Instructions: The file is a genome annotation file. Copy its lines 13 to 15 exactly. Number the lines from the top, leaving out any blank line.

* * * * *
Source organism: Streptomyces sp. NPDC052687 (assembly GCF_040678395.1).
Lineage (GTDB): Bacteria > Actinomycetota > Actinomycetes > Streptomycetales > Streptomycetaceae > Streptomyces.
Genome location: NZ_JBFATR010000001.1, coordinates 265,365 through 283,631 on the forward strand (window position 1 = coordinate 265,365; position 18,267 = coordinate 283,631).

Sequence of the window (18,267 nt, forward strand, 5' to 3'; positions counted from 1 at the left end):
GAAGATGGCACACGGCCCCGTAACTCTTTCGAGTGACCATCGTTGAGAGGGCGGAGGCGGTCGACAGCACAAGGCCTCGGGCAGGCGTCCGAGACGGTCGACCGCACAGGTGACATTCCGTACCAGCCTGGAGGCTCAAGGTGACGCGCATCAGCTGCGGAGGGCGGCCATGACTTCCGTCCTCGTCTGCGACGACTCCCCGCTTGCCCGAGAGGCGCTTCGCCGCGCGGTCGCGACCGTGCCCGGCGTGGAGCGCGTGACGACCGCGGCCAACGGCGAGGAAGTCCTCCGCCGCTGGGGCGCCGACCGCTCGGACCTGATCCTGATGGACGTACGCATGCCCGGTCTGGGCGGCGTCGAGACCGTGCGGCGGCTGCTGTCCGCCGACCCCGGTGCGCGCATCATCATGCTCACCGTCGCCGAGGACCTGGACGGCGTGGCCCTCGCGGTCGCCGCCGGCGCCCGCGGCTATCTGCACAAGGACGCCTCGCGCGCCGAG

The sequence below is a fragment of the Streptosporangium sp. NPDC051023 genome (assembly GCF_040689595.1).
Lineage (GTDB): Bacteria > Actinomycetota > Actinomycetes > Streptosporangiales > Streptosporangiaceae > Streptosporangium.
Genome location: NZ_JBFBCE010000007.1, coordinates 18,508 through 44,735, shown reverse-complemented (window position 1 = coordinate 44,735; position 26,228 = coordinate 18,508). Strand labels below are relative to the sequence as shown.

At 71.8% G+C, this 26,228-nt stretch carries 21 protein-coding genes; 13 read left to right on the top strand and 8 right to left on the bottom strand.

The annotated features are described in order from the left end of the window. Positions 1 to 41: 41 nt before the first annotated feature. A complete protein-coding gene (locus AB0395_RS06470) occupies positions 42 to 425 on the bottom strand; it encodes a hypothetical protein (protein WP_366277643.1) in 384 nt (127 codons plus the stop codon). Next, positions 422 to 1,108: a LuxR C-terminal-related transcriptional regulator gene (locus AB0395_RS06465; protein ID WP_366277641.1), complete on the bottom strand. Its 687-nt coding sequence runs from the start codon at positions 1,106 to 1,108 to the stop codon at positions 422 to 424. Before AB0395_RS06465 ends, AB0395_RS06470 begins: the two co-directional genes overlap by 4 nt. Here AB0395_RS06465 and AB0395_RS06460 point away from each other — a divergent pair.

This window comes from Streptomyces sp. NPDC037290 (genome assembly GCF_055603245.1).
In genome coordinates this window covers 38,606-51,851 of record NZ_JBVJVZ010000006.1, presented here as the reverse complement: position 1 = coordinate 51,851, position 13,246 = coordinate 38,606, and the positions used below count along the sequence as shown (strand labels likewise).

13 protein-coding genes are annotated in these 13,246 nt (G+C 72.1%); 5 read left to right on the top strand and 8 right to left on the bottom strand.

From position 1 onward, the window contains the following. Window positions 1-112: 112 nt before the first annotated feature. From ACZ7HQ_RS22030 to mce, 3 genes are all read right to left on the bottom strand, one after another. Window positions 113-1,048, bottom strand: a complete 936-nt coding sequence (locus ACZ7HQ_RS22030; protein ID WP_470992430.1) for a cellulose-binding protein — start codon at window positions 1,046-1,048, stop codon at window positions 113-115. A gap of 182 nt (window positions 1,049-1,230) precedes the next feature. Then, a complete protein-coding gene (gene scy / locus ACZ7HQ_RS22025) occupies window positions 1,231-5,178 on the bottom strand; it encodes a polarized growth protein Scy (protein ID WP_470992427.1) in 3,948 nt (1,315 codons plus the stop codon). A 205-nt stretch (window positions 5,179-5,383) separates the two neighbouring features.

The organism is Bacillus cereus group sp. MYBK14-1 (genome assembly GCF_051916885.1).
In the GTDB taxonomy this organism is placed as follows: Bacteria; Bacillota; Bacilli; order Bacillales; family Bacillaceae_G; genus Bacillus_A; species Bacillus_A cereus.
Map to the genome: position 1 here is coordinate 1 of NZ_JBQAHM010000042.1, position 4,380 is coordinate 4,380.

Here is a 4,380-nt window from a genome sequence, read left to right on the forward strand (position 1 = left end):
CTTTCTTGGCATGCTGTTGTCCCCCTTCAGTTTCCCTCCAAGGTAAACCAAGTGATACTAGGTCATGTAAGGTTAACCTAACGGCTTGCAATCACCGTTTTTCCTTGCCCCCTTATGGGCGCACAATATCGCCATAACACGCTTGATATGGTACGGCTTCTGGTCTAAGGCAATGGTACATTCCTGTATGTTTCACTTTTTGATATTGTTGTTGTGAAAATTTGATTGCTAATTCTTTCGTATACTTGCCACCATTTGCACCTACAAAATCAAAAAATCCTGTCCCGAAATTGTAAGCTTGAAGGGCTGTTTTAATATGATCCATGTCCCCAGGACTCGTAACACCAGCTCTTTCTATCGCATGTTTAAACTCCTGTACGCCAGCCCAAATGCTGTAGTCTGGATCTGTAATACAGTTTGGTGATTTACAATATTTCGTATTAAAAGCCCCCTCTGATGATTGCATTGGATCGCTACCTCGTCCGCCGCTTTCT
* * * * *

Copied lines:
13 protein-coding genes are annotated in these 13,246 nt (G+C 72.1%); 5 read left to right on the top strand and 8 right to left on the bottom strand.

From position 1 onward, the window contains the following. Window positions 1-112: 112 nt before the first annotated feature. From ACZ7HQ_RS22030 to mce, 3 genes are all read right to left on the bottom strand, one after another. Window positions 113-1,048, bottom strand: a complete 936-nt coding sequence (locus ACZ7HQ_RS22030; protein ID WP_470992430.1) for a cellulose-binding protein — start codon at window positions 1,046-1,048, stop codon at window positions 113-115. A gap of 182 nt (window positions 1,049-1,230) precedes the next feature. Then, a complete protein-coding gene (gene scy / locus ACZ7HQ_RS22025) occupies window positions 1,231-5,178 on the bottom strand; it encodes a polarized growth protein Scy (protein ID WP_470992427.1) in 3,948 nt (1,315 codons plus the stop codon). A 205-nt stretch (window positions 5,179-5,383) separates the two neighbouring features.

The organism is Bacillus cereus group sp. MYBK14-1 (genome assembly GCF_051916885.1).